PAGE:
If the fuel/air ratio varies widely from cylinder to cylinder, each cylinder outputs different power than its neighbor and the result is an engine that isn't as smooth-running as it could be. It's also a fuel waster because leaning aggressively exaggerates the uneven power pulses from each cylinder, which the pilot senses as rough running or vibration. Truly efficient leaning isn't possible because the leanest cylinders have to be run rich enough to forestall roughness, thus the richest cylinders get more fuel than they need.
By automotive standards, modern -- and we use that term advisedly -- aircraft engines are unsophisticated in the way they deliver fuel/air mixture to the cylinders and the variable ignition timing that has been common in car engines for years is only recently becoming available for aircraft, first with Unison's LASAR mags and more recently with FADEC systems. Although these new systems promise improved efficiency and better engine longevity, they're too new to have established any significant record.
GAMIjectors, on the other hand, have been quietly improving engine efficiency, especially for owners of large-displacement Continental engines and a handful of Lycoming models. They work by correcting the poor fuel/air mixture distribution problem that most aircraft engines suffer. In its early research, GAMI discovered that the pipe-and-riser induction system used in many Continental engines distributes air unevenly but more or less consistently, a shortcoming that's aggravated by fuel injector nozzles that deliver wildly varying flows from nozzle to nozzle. The nozzles may actually dump more fuel into the cylinders with the least available air or starve those with the most air. Heretofore, there's been no rhyme nor reason to matching fuel flow to air flow.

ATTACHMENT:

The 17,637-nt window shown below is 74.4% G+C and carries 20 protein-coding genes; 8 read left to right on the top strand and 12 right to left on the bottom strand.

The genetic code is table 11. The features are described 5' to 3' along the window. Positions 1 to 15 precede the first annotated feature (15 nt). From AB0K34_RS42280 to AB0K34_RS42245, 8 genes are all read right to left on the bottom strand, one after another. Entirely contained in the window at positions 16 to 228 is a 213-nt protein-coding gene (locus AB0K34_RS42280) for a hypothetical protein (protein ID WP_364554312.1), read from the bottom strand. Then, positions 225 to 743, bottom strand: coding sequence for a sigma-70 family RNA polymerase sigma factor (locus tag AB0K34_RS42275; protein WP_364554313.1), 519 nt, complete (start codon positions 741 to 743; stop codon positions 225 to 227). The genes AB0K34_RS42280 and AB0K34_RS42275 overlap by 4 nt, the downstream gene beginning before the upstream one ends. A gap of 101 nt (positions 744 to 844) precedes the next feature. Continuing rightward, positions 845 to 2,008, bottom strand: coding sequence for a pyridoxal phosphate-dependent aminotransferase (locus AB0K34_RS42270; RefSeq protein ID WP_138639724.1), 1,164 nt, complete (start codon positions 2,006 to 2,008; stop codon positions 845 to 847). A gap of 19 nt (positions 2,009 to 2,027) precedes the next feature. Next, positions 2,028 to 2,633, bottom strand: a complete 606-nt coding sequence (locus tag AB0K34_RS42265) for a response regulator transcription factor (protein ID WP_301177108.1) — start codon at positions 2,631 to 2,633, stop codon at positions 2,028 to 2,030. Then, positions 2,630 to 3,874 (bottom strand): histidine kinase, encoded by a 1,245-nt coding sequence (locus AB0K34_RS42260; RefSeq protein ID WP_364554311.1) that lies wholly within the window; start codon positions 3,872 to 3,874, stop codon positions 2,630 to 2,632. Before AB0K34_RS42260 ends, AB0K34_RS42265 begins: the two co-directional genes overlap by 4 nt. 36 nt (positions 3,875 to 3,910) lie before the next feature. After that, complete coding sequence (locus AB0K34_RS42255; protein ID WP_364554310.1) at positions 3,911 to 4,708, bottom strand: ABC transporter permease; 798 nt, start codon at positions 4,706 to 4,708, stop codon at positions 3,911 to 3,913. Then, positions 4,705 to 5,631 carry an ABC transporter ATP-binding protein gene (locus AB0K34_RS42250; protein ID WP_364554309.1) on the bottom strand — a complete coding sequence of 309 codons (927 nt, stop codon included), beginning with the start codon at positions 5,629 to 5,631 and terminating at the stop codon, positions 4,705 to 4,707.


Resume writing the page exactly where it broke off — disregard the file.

Because aircraft fuel injection systems are continuous flow design, not the pulsed or timed designs used in automotive engines, controlling the amount of fuel delivered to each cylinder can be done only by precisely calibrating the bore of each nozzle. And that's what GAMIjectors do.
GAMI has collected enough data by now to have developed stock sets of calibrated injectors for most engines but the core of its business remains tweaking fuel flows on a cylinder-by-cylinder basis for customers who provide their own performance data based on what GAMI calls a lean test.
What the lean test reveals is how well -- or more often, how poorly -- an engine's stock nozzles deliver balanced fuel flow to each cylinder, matched to the available airflow through the induction system. "Balanced" means that the fuel flow is appropriate for the airflow reaching the cylinder and, as noted, you can't do much about the airflow other than correcting induction leaks.
The theory is that the leanest cylinders -- that is, those with too little fuel flow from the nozzles -- reach peak exhaust gas temperature first while the richest cylinders peak last. The difference in fuel flow -- the "spread" -- is where potential efficiency lies.